Field trials were conducted from 2010 to 2013 at four locations in Illinois to evaluate the impact of cover crops (cereal rye [Secale cereal], brown mustard [Brassica juncea], winter canola [B. napus], and winter rapeseed [B. napus]) on soybean [Glycine max] stands and yield, diseases, pathogen populations, and soil microbial communities. Cover crops were established in the fall each year and terminated the following spring either by using an herbicide (no-till farms), by incorporation (organic farm), or by an herbicide followed by incorporation (research farm). Although shifts in soilborne pathogen populations and microbial community structure were not detected, cover crops were found to induce general soil suppressiveness in some circumstances. Cereal rye and rapeseed improved soybean stands in plots inoculated with Rhizoctonia solani and decreased levels of soybean cyst nematode in the soil. Cereal rye increased soil suppressiveness to R. solani and Fusarium virguliforme, as measured in greenhouse bioassays. Cereal rye significantly improved yield when Rhizoctonia root rot was a problem.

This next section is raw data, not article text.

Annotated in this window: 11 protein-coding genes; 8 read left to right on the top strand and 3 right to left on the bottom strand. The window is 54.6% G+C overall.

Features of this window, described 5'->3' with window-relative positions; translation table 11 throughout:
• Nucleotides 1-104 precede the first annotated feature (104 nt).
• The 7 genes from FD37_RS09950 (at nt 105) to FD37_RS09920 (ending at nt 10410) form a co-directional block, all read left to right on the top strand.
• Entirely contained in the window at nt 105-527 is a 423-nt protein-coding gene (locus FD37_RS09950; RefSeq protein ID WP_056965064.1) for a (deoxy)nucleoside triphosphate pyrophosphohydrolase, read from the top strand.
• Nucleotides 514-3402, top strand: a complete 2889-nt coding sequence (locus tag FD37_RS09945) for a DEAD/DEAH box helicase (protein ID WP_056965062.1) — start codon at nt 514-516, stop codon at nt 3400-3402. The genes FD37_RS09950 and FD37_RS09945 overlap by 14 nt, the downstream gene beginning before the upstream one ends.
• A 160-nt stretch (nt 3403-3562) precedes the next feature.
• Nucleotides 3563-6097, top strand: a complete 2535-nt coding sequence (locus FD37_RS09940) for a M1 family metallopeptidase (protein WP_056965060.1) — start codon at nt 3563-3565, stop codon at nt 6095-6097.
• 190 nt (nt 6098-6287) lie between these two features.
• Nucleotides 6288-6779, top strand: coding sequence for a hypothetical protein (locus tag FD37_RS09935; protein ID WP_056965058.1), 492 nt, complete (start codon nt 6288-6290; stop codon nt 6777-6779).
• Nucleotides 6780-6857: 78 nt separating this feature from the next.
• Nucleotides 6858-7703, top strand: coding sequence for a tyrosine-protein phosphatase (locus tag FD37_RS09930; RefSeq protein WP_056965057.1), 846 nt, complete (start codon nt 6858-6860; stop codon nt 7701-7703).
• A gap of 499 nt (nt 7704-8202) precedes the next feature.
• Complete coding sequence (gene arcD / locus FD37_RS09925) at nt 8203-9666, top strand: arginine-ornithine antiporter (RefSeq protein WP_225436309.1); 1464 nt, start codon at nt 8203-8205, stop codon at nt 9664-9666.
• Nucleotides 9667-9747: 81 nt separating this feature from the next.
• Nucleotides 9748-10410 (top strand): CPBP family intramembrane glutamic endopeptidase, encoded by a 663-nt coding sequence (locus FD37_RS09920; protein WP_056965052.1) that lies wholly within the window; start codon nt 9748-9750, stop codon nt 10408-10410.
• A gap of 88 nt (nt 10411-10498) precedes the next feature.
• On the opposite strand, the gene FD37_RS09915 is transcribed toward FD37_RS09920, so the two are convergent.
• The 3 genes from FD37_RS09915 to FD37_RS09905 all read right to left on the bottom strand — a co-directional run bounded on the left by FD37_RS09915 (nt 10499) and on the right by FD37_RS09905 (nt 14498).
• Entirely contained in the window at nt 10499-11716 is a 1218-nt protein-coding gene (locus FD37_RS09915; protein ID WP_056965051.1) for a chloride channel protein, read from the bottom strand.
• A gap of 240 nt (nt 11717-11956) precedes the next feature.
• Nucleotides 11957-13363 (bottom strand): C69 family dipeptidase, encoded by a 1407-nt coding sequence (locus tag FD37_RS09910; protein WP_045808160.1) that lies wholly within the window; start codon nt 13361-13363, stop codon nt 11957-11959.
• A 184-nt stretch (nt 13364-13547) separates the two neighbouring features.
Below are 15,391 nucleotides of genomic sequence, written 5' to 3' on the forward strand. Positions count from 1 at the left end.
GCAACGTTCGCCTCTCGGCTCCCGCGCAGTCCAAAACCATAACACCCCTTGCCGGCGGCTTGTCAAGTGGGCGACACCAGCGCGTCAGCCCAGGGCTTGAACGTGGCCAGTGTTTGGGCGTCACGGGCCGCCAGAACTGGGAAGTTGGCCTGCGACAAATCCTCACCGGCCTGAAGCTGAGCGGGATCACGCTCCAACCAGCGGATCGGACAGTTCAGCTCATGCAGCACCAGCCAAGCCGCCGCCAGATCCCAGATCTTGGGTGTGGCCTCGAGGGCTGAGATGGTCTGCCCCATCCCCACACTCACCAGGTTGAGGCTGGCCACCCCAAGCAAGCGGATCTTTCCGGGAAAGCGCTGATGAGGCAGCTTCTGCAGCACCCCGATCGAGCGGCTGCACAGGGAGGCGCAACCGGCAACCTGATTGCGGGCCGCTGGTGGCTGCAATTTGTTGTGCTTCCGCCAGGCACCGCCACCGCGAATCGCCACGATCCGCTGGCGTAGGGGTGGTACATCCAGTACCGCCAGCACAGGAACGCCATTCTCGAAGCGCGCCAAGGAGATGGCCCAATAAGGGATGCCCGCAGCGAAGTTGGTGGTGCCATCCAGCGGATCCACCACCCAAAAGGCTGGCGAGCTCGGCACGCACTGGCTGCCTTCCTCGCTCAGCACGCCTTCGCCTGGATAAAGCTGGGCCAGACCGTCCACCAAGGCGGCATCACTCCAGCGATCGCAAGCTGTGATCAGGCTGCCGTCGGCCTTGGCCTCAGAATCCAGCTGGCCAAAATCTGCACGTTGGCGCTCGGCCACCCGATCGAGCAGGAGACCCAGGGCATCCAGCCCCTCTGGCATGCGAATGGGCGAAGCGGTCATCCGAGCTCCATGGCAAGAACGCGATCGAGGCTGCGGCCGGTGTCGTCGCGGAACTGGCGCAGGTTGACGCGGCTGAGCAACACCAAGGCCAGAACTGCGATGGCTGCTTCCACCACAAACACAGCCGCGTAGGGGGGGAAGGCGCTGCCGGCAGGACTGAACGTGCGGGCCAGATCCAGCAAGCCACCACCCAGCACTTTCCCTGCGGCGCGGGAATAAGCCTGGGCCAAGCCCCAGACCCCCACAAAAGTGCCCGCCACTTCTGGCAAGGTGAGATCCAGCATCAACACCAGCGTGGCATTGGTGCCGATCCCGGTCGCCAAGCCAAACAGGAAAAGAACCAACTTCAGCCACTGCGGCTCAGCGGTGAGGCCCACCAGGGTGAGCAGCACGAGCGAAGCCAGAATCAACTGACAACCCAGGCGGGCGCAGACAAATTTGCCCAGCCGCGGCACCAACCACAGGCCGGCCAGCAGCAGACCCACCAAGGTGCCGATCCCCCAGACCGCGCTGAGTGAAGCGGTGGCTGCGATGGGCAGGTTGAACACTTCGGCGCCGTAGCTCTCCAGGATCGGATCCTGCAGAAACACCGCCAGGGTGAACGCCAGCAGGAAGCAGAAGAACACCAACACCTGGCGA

Bibliographical noteFunding Information:
This study was funded by an NCR-SARE grant. We thank Sarah Anderson, Andy Clayton, Lance Coers, Brandt Hennes, John Hibbert, and Michael Ribbing for helping with soil collection, stand count, and disease rating at Allison and Hunt farms. We also thank Roger Bowen, Jeff Hansen, Charles Kusk, and Nan Jiang for helping with field work including planting cover crops and soybean, harvesting soybean, and herbicide application at the UIUC and Ayres locations. Without this help, this study could not have been completed.
© 2017 The American Phytopathological Society.